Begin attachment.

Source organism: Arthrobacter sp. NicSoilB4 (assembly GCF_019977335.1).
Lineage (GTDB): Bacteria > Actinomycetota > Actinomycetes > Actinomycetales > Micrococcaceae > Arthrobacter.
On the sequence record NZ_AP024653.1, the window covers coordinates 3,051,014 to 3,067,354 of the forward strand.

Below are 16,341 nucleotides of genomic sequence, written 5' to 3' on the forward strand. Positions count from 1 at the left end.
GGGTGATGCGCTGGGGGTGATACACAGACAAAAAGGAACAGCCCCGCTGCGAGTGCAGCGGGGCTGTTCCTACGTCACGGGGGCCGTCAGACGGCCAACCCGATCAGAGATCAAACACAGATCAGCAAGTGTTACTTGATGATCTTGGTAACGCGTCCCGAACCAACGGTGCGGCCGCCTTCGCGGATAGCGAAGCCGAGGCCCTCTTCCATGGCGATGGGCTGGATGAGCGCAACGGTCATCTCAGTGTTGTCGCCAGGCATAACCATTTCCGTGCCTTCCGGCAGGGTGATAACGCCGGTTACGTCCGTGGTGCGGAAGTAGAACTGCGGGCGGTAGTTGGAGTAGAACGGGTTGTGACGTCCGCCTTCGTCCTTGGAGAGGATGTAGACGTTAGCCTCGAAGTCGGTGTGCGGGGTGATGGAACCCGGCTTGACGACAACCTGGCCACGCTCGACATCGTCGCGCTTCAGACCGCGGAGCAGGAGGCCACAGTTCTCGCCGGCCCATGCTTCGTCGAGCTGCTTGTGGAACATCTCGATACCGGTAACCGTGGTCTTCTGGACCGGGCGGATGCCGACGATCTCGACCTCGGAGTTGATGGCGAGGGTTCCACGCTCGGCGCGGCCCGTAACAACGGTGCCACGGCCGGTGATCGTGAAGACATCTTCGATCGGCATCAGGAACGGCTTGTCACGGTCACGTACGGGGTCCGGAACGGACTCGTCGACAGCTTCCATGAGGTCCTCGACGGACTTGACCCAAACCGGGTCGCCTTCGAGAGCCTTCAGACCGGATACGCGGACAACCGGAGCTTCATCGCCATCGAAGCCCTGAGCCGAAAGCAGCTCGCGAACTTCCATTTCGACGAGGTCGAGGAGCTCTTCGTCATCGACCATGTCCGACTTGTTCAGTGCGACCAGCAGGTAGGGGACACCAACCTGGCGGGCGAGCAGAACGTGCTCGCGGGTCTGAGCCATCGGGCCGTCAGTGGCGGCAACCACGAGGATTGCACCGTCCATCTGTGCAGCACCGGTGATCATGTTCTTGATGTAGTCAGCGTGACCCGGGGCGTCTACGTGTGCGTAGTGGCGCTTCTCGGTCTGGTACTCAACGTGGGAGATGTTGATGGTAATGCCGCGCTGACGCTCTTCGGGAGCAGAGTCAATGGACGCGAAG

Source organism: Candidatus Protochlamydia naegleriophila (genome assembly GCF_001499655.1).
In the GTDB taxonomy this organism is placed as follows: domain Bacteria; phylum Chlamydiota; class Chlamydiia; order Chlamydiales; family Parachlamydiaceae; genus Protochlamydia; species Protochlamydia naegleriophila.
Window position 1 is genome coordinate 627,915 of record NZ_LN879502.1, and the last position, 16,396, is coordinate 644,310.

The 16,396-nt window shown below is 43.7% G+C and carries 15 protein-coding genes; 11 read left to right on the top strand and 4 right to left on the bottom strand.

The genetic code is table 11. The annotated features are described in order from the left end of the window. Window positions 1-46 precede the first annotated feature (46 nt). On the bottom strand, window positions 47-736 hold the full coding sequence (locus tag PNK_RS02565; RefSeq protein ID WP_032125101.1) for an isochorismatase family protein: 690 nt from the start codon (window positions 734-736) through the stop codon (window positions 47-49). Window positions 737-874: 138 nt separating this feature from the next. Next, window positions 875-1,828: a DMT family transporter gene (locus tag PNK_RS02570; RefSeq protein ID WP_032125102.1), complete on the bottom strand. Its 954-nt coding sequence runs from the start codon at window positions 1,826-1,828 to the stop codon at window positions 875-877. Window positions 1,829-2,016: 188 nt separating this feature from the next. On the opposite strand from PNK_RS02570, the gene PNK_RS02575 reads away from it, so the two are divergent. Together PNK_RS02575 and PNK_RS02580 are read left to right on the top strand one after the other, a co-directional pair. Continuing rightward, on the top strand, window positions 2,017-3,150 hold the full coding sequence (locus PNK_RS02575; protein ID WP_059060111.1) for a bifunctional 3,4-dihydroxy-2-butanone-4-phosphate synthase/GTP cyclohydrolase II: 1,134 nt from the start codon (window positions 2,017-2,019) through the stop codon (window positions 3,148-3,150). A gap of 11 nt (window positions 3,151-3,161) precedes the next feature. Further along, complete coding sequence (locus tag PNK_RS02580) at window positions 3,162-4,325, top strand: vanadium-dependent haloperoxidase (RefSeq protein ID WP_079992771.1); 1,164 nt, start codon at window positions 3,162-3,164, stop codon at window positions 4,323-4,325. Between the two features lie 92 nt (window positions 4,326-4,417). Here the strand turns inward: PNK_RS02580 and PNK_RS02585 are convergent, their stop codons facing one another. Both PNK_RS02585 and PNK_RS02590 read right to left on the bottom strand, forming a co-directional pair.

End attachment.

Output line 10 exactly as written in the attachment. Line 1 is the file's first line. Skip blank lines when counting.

The genetic code is table 11. The annotated features are described in order from the left end of the window. Window positions 1-46 precede the first annotated feature (46 nt). On the bottom strand, window positions 47-736 hold the full coding sequence (locus tag PNK_RS02565; RefSeq protein ID WP_032125101.1) for an isochorismatase family protein: 690 nt from the start codon (window positions 734-736) through the stop codon (window positions 47-49). Window positions 737-874: 138 nt separating this feature from the next. Next, window positions 875-1,828: a DMT family transporter gene (locus tag PNK_RS02570; RefSeq protein ID WP_032125102.1), complete on the bottom strand. Its 954-nt coding sequence runs from the start codon at window positions 1,826-1,828 to the stop codon at window positions 875-877. Window positions 1,829-2,016: 188 nt separating this feature from the next. On the opposite strand from PNK_RS02570, the gene PNK_RS02575 reads away from it, so the two are divergent. Together PNK_RS02575 and PNK_RS02580 are read left to right on the top strand one after the other, a co-directional pair. Continuing rightward, on the top strand, window positions 2,017-3,150 hold the full coding sequence (locus PNK_RS02575; protein ID WP_059060111.1) for a bifunctional 3,4-dihydroxy-2-butanone-4-phosphate synthase/GTP cyclohydrolase II: 1,134 nt from the start codon (window positions 2,017-2,019) through the stop codon (window positions 3,148-3,150). A gap of 11 nt (window positions 3,151-3,161) precedes the next feature. Further along, complete coding sequence (locus tag PNK_RS02580) at window positions 3,162-4,325, top strand: vanadium-dependent haloperoxidase (RefSeq protein ID WP_079992771.1); 1,164 nt, start codon at window positions 3,162-3,164, stop codon at window positions 4,323-4,325. Between the two features lie 92 nt (window positions 4,326-4,417). Here the strand turns inward: PNK_RS02580 and PNK_RS02585 are convergent, their stop codons facing one another. Both PNK_RS02585 and PNK_RS02590 read right to left on the bottom strand, forming a co-directional pair.